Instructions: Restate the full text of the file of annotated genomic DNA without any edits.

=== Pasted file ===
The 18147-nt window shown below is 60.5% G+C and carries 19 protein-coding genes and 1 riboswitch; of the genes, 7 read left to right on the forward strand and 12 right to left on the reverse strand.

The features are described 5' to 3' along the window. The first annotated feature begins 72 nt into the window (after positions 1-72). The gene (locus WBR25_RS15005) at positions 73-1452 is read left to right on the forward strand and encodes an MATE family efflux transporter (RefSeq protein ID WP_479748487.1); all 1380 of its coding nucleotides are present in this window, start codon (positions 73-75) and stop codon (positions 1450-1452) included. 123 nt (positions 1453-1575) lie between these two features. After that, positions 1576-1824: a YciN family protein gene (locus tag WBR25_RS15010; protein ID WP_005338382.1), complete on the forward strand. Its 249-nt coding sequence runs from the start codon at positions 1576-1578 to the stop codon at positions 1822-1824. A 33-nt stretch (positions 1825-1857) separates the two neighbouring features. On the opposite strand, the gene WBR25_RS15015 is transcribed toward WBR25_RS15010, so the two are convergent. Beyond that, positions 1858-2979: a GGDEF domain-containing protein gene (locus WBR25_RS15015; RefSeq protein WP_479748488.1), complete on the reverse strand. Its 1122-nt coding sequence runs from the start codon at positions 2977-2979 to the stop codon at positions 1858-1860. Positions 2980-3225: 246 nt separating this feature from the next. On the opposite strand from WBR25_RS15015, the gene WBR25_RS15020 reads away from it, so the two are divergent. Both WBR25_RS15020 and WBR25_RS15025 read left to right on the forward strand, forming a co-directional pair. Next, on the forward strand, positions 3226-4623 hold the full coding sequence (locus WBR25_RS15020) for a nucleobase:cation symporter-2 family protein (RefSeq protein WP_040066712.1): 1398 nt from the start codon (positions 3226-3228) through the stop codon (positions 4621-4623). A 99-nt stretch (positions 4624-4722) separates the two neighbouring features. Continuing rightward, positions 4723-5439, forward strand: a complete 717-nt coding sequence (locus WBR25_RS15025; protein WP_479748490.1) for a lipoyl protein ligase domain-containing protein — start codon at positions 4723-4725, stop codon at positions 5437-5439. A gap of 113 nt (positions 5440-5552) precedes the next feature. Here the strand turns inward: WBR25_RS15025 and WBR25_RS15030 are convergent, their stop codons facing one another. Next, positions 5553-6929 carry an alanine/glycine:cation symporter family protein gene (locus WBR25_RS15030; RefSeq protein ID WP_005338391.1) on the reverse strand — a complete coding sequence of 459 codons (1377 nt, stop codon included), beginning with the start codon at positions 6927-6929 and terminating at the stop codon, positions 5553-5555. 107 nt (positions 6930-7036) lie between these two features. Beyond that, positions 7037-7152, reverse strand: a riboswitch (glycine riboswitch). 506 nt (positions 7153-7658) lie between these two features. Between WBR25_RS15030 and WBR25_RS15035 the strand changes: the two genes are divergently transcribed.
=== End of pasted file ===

The 18147-nt window shown below is 60.5% G+C and carries 19 protein-coding genes and 1 riboswitch; of the genes, 7 read left to right on the forward strand and 12 right to left on the reverse strand.

The features are described 5' to 3' along the window. The first annotated feature begins 72 nt into the window (after positions 1-72). The gene (locus WBR25_RS15005) at positions 73-1452 is read left to right on the forward strand and encodes an MATE family efflux transporter (RefSeq protein ID WP_479748487.1); all 1380 of its coding nucleotides are present in this window, start codon (positions 73-75) and stop codon (positions 1450-1452) included. 123 nt (positions 1453-1575) lie between these two features. After that, positions 1576-1824: a YciN family protein gene (locus tag WBR25_RS15010; protein ID WP_005338382.1), complete on the forward strand. Its 249-nt coding sequence runs from the start codon at positions 1576-1578 to the stop codon at positions 1822-1824. A 33-nt stretch (positions 1825-1857) separates the two neighbouring features. On the opposite strand, the gene WBR25_RS15015 is transcribed toward WBR25_RS15010, so the two are convergent. Beyond that, positions 1858-2979: a GGDEF domain-containing protein gene (locus WBR25_RS15015; RefSeq protein WP_479748488.1), complete on the reverse strand. Its 1122-nt coding sequence runs from the start codon at positions 2977-2979 to the stop codon at positions 1858-1860. Positions 2980-3225: 246 nt separating this feature from the next. On the opposite strand from WBR25_RS15015, the gene WBR25_RS15020 reads away from it, so the two are divergent. Both WBR25_RS15020 and WBR25_RS15025 read left to right on the forward strand, forming a co-directional pair. Next, on the forward strand, positions 3226-4623 hold the full coding sequence (locus WBR25_RS15020) for a nucleobase:cation symporter-2 family protein (RefSeq protein WP_040066712.1): 1398 nt from the start codon (positions 3226-3228) through the stop codon (positions 4621-4623). A 99-nt stretch (positions 4624-4722) separates the two neighbouring features. Continuing rightward, positions 4723-5439, forward strand: a complete 717-nt coding sequence (locus WBR25_RS15025; protein WP_479748490.1) for a lipoyl protein ligase domain-containing protein — start codon at positions 4723-4725, stop codon at positions 5437-5439. A gap of 113 nt (positions 5440-5552) precedes the next feature. Here the strand turns inward: WBR25_RS15025 and WBR25_RS15030 are convergent, their stop codons facing one another. Next, positions 5553-6929 carry an alanine/glycine:cation symporter family protein gene (locus WBR25_RS15030; RefSeq protein ID WP_005338391.1) on the reverse strand — a complete coding sequence of 459 codons (1377 nt, stop codon included), beginning with the start codon at positions 6927-6929 and terminating at the stop codon, positions 5553-5555. 107 nt (positions 6930-7036) lie between these two features. Beyond that, positions 7037-7152, reverse strand: a riboswitch (glycine riboswitch). 506 nt (positions 7153-7658) lie between these two features. Between WBR25_RS15030 and WBR25_RS15035 the strand changes: the two genes are divergently transcribed.